Insurers Want 100% Stake in InsurTech Startups
TECH EDGE Companies discover potential of new technologies to disrupt the sector and seek control
Fintech, long a buzzword in banking, has reached the shores of insurance companies who are lobbying the regulator to have a bigger say in stake holding. Insurance companies want to own and nurture startups with 100% stake from the current 10% cap the regulator has put on holding.
“We want to buy all 100% in InsurTech companies, which align with our business,” said Prashant Tripathy, CEO, Max Life Insurance.
“We, as an industry, have made a presentation to Irdai to allow us to own 100% in these companies.” Many insurancecompanies still rely on legacy software.
Lately, though, they have dedicated teams to monitor new technologies to be able to understand their true potential for disruption and are keen to invest in technology companies that they perceive can disrupt the insurance industry.
Companies in the insurance innovation space are focused on building digital platforms, which are aggregators and robo advisors using machine learning and usage-based selling.
Insurers are using technology that aids fraud detection at the point of underwriting and also for assessing risk — for example, the use of wearables in the context of ‘diagnostics’ for better underwriting. There are a dozen insuranceaggregators that help customers compare policy features and assist in buying. Others use sensors that stick to the skin and are used for fitness monitoring, glucose level monitoring to track health.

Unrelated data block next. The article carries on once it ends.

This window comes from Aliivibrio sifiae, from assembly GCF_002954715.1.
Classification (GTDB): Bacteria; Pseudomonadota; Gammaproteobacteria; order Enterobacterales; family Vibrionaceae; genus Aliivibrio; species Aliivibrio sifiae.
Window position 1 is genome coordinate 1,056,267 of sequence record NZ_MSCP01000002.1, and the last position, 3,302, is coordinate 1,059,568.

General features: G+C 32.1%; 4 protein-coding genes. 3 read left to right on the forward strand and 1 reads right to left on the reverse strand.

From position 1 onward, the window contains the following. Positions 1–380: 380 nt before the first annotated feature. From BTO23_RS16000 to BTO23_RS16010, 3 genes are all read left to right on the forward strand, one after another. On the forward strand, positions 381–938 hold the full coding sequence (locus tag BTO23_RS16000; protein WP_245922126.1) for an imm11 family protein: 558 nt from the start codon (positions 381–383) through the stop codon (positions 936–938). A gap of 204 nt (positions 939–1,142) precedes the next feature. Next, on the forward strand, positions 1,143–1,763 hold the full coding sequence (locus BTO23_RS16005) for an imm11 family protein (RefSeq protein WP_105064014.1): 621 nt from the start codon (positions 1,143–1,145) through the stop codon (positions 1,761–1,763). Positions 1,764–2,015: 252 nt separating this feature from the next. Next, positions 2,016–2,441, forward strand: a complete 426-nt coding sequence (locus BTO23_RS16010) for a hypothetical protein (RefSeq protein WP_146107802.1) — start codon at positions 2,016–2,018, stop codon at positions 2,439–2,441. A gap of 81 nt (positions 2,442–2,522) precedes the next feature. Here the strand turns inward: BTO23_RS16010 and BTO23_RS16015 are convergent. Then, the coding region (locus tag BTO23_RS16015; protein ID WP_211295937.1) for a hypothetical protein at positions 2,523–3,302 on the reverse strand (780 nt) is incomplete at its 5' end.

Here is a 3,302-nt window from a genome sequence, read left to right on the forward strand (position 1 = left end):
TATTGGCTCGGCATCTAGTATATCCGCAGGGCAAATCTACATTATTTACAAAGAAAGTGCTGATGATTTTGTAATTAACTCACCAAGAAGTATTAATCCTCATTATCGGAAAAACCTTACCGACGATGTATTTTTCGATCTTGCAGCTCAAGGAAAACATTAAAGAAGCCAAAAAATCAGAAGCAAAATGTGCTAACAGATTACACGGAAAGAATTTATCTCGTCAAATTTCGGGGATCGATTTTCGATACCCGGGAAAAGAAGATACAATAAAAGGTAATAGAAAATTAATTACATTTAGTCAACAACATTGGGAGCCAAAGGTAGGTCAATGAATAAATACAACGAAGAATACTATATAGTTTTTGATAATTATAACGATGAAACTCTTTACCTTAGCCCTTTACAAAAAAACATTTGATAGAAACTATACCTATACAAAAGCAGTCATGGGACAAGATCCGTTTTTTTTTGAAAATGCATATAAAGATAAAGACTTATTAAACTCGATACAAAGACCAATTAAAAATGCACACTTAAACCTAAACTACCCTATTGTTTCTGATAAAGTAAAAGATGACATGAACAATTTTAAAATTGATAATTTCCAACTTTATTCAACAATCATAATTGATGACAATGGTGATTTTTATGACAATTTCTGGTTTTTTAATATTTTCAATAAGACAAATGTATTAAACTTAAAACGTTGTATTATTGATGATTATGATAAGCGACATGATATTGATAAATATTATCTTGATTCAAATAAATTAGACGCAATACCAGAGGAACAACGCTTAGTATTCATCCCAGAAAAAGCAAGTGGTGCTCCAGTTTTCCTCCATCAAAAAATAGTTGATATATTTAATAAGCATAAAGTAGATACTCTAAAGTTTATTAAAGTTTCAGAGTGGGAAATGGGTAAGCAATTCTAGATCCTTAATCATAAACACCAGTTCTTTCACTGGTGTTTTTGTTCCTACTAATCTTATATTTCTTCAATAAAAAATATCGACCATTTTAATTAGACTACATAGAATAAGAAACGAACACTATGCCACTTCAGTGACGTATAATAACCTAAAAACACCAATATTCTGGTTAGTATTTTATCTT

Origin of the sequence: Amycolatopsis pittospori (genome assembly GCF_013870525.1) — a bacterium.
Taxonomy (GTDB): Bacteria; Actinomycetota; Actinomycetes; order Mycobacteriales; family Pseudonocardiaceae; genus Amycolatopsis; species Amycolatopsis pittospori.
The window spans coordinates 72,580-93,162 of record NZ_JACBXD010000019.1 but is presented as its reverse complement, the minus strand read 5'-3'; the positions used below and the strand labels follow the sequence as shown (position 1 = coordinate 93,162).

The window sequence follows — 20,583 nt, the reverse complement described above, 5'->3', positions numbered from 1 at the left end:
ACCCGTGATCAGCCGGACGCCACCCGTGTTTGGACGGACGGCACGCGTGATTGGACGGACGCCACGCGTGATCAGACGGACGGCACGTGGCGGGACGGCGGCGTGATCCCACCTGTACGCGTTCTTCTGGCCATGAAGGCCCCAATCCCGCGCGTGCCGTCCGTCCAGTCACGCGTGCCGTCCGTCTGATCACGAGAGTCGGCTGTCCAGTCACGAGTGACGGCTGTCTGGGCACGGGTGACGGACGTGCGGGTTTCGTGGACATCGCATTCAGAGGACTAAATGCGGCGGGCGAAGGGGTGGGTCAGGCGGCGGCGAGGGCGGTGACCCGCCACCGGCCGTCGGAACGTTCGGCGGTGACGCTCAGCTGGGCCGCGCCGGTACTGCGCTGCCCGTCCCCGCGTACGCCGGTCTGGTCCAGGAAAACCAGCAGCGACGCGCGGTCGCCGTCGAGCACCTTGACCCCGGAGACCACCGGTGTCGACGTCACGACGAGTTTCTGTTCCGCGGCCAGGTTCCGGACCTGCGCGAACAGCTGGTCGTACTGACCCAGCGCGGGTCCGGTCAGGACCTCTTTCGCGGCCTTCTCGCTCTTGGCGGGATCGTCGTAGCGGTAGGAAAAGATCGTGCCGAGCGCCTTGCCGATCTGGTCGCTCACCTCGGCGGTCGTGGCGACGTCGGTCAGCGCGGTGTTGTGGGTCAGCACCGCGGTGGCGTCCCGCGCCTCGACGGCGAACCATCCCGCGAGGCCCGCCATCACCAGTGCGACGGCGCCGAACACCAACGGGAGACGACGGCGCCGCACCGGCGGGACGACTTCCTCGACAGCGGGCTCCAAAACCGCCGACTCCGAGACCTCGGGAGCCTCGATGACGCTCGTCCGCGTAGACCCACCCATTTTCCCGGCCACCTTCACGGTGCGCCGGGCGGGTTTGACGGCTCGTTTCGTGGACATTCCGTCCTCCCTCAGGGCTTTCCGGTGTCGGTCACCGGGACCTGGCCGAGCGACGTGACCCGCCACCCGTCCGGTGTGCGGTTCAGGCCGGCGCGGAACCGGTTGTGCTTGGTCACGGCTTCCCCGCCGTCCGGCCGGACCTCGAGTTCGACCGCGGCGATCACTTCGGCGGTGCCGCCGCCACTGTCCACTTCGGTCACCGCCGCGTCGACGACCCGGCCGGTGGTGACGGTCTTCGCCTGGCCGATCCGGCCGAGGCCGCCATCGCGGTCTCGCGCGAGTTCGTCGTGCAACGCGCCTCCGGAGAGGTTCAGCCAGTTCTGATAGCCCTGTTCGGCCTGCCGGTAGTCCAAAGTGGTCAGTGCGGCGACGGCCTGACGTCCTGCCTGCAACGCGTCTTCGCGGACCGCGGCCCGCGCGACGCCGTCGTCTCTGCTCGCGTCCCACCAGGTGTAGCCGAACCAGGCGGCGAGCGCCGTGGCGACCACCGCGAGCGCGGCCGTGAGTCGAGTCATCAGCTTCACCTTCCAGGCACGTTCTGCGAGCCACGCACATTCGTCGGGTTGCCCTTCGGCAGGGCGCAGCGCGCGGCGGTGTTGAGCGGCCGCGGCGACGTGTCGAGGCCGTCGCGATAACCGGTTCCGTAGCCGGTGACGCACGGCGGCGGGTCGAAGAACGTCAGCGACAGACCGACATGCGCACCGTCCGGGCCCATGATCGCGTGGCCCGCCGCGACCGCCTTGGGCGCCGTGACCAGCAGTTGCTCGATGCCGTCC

In life insurance, companies are using either in-house or outsourced big data or artificial intelligence for underwriting.
Regulator Irdai has said in the past that when it comes to product design and pricing, details of cognizance of usage of wearable/portable devices should be part of the product filing and such products should first be tested in the sandbox environment or on a pilot basis.
It is working on the aspect of creating a regulatory sandbox to encourage InsurTech in the Indian landscape.
Source : Economic Times